Ultimately, this is a case of bad service that is combatted best by naming and shaming. So, which manufacturer is it?
  • redddraggonredddraggon Posts: 10,862
    You made the "contract" with the ones selling the bike originally, the UK distributor is likely to be a totally unconnected company and so doesn't really have to help you at all. So to be honest it doesn't sound like bad service to me.

    I don't see why you would need to pay for stripping the bike, as you could do that your self anyway.
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  • vaevisovaeviso Posts: 4
    I'm not convinced. The guarantee, which is in addition to my statutory rights, is from the manufacturer and as far as I know (and even though it is given voluntarily), is legally binding. This is a product that is sold all over the cycling world but in the EU is covered by relevant EU legislation. The UK distributor, just like the distributor in the country I bought it, is obliged to honour the manufacturer's guarantee obligations. The dealer and the distributor can only be intermediaries between me and the manufacturer; it is the manufacturer who has committed himself to a guarantee for 36 months from date of purchase. Any cost incurred in honouring the guarantee must be a matter for the distributor/dealer to resolve with the manufacturer, not the customer. It's not my fault it's faulty!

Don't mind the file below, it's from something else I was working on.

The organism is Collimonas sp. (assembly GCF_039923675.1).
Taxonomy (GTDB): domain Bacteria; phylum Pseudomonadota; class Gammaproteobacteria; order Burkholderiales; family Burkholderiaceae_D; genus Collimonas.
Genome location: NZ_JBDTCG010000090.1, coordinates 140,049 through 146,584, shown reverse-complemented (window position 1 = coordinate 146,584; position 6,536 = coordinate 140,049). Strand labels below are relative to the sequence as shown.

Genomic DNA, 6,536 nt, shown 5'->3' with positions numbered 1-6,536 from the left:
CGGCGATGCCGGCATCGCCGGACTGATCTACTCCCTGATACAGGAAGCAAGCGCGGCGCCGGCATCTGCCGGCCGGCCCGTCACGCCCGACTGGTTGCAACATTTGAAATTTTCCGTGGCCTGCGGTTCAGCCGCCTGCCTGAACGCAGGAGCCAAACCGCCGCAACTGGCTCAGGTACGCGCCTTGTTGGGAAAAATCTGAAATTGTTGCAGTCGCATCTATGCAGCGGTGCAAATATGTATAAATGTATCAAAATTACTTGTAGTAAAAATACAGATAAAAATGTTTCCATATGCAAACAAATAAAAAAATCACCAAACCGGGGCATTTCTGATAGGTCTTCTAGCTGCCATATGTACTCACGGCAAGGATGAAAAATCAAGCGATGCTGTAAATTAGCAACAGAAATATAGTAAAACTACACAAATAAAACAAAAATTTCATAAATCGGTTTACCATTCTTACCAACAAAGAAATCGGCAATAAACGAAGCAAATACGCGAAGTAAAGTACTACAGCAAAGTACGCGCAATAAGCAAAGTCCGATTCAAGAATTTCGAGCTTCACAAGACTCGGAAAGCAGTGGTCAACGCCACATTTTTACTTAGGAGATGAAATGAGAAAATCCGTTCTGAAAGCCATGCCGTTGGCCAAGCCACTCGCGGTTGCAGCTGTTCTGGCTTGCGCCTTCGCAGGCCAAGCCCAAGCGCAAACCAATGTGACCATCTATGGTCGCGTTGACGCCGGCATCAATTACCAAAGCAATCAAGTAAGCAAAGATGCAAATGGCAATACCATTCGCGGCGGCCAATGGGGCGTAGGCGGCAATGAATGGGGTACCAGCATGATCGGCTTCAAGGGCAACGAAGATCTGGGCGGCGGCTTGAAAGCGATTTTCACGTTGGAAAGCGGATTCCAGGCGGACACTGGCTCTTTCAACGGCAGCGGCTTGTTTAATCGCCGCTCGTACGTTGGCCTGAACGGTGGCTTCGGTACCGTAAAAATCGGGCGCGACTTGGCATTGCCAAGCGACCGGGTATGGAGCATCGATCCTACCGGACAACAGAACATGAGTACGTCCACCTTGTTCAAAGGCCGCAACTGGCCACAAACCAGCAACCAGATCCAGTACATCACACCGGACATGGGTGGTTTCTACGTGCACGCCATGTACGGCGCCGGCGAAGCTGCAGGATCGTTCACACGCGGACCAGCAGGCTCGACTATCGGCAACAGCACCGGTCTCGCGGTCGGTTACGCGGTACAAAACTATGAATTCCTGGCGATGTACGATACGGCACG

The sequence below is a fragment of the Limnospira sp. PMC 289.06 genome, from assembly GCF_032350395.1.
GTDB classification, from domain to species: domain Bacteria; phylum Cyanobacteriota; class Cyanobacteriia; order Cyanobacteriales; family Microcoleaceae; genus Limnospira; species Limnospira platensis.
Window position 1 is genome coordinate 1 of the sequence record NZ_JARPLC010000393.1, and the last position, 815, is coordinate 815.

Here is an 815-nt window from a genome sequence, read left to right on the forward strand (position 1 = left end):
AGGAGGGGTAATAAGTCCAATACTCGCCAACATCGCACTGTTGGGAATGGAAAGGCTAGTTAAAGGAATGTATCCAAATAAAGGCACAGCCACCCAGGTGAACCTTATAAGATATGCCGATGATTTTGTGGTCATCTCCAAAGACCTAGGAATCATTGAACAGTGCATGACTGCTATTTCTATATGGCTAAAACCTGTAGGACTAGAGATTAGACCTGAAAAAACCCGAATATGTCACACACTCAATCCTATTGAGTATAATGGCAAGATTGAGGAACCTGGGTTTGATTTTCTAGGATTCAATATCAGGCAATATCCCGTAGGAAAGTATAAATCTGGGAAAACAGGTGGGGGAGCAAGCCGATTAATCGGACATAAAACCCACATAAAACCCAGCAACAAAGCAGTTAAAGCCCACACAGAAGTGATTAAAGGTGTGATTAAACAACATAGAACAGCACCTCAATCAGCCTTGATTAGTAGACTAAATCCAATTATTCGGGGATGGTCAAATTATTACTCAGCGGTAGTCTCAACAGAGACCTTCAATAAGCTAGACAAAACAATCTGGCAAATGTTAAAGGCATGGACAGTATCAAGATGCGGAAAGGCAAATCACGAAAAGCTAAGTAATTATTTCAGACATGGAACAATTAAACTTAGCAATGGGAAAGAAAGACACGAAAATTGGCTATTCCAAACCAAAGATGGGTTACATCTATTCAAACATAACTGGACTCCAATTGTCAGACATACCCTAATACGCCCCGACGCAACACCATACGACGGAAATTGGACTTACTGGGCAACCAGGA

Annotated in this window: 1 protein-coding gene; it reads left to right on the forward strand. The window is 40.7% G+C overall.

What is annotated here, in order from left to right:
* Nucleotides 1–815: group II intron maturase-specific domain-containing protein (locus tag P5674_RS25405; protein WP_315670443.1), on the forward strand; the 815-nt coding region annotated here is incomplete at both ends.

Reddragon - even if I had the time, tools and knowledge (which I don't), why on earth should I strip it myself, let alone pay anyone else to do it? If my car develops a fault within the warranty period I don't have to take the faulty component out myself and return it to the manufacturer at my own expense. That obligation is fulfilled by the dealer on the manufacturer's behalf. You wouldn't contemplate doing that with any other product, would you?
  • redddraggonredddraggon Posts: 10,862
    I'm not convinced the UK distributor is obliged to do anything. If you reckon it's the manufacturer you have the warranty with, then deal with them rather than the UK distributor.
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  • vaevisovaeviso Posts: 4
    I'm not convinced the UK distributor is obliged to do anything. If you reckon it's the manufacturer you have the warranty with, then deal with them rather than the UK distributor.

    1. The guarantee says to go through the dealer network.
    2. I don't speak Italian.